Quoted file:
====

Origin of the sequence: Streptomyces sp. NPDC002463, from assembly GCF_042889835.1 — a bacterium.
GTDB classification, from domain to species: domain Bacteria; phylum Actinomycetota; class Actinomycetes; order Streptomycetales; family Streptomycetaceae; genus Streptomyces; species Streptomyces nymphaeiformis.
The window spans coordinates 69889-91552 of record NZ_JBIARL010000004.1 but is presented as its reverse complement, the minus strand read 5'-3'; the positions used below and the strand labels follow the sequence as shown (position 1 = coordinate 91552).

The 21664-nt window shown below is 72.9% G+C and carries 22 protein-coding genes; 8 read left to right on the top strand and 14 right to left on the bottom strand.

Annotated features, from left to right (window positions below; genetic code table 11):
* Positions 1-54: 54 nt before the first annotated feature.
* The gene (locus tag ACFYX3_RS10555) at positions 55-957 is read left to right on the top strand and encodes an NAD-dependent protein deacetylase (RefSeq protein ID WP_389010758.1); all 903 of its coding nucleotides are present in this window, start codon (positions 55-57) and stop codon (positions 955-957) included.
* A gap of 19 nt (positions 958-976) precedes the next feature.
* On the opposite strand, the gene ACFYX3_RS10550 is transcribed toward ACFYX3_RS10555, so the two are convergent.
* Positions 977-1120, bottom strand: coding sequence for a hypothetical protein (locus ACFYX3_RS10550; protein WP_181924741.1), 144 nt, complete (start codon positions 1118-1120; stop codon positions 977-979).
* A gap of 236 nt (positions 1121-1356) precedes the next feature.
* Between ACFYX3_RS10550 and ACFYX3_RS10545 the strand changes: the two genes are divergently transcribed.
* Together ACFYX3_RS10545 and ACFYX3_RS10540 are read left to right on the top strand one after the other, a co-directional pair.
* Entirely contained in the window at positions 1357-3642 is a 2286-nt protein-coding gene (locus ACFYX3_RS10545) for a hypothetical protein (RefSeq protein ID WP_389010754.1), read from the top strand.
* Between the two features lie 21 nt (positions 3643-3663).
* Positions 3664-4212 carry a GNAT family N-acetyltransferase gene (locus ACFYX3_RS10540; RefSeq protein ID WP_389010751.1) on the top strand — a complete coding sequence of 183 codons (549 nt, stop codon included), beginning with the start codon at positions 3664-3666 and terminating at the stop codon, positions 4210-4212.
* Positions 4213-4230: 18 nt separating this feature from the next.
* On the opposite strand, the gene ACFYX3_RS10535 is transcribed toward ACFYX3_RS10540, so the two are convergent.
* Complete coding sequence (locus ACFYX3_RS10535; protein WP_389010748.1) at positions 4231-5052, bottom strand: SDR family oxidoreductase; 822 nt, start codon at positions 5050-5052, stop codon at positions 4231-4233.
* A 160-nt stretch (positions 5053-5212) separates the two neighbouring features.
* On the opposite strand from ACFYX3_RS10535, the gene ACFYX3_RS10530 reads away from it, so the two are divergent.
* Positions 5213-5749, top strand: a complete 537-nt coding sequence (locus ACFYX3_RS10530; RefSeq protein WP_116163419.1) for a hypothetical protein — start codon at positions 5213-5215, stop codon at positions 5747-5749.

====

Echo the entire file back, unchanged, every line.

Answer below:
Origin of the sequence: Streptomyces sp. NPDC002463, from assembly GCF_042889835.1 — a bacterium.
GTDB classification, from domain to species: domain Bacteria; phylum Actinomycetota; class Actinomycetes; order Streptomycetales; family Streptomycetaceae; genus Streptomyces; species Streptomyces nymphaeiformis.
The window spans coordinates 69889-91552 of record NZ_JBIARL010000004.1 but is presented as its reverse complement, the minus strand read 5'-3'; the positions used below and the strand labels follow the sequence as shown (position 1 = coordinate 91552).

The 21664-nt window shown below is 72.9% G+C and carries 22 protein-coding genes; 8 read left to right on the top strand and 14 right to left on the bottom strand.

Annotated features, from left to right (window positions below; genetic code table 11):
* Positions 1-54: 54 nt before the first annotated feature.
* The gene (locus tag ACFYX3_RS10555) at positions 55-957 is read left to right on the top strand and encodes an NAD-dependent protein deacetylase (RefSeq protein ID WP_389010758.1); all 903 of its coding nucleotides are present in this window, start codon (positions 55-57) and stop codon (positions 955-957) included.
* A gap of 19 nt (positions 958-976) precedes the next feature.
* On the opposite strand, the gene ACFYX3_RS10550 is transcribed toward ACFYX3_RS10555, so the two are convergent.
* Positions 977-1120, bottom strand: coding sequence for a hypothetical protein (locus ACFYX3_RS10550; protein WP_181924741.1), 144 nt, complete (start codon positions 1118-1120; stop codon positions 977-979).
* A gap of 236 nt (positions 1121-1356) precedes the next feature.
* Between ACFYX3_RS10550 and ACFYX3_RS10545 the strand changes: the two genes are divergently transcribed.
* Together ACFYX3_RS10545 and ACFYX3_RS10540 are read left to right on the top strand one after the other, a co-directional pair.
* Entirely contained in the window at positions 1357-3642 is a 2286-nt protein-coding gene (locus ACFYX3_RS10545) for a hypothetical protein (RefSeq protein ID WP_389010754.1), read from the top strand.
* Between the two features lie 21 nt (positions 3643-3663).
* Positions 3664-4212 carry a GNAT family N-acetyltransferase gene (locus ACFYX3_RS10540; RefSeq protein ID WP_389010751.1) on the top strand — a complete coding sequence of 183 codons (549 nt, stop codon included), beginning with the start codon at positions 3664-3666 and terminating at the stop codon, positions 4210-4212.
* Positions 4213-4230: 18 nt separating this feature from the next.
* On the opposite strand, the gene ACFYX3_RS10535 is transcribed toward ACFYX3_RS10540, so the two are convergent.
* Complete coding sequence (locus ACFYX3_RS10535; protein WP_389010748.1) at positions 4231-5052, bottom strand: SDR family oxidoreductase; 822 nt, start codon at positions 5050-5052, stop codon at positions 4231-4233.
* A 160-nt stretch (positions 5053-5212) separates the two neighbouring features.
* On the opposite strand from ACFYX3_RS10535, the gene ACFYX3_RS10530 reads away from it, so the two are divergent.
* Positions 5213-5749, top strand: a complete 537-nt coding sequence (locus ACFYX3_RS10530; RefSeq protein WP_116163419.1) for a hypothetical protein — start codon at positions 5213-5215, stop codon at positions 5747-5749.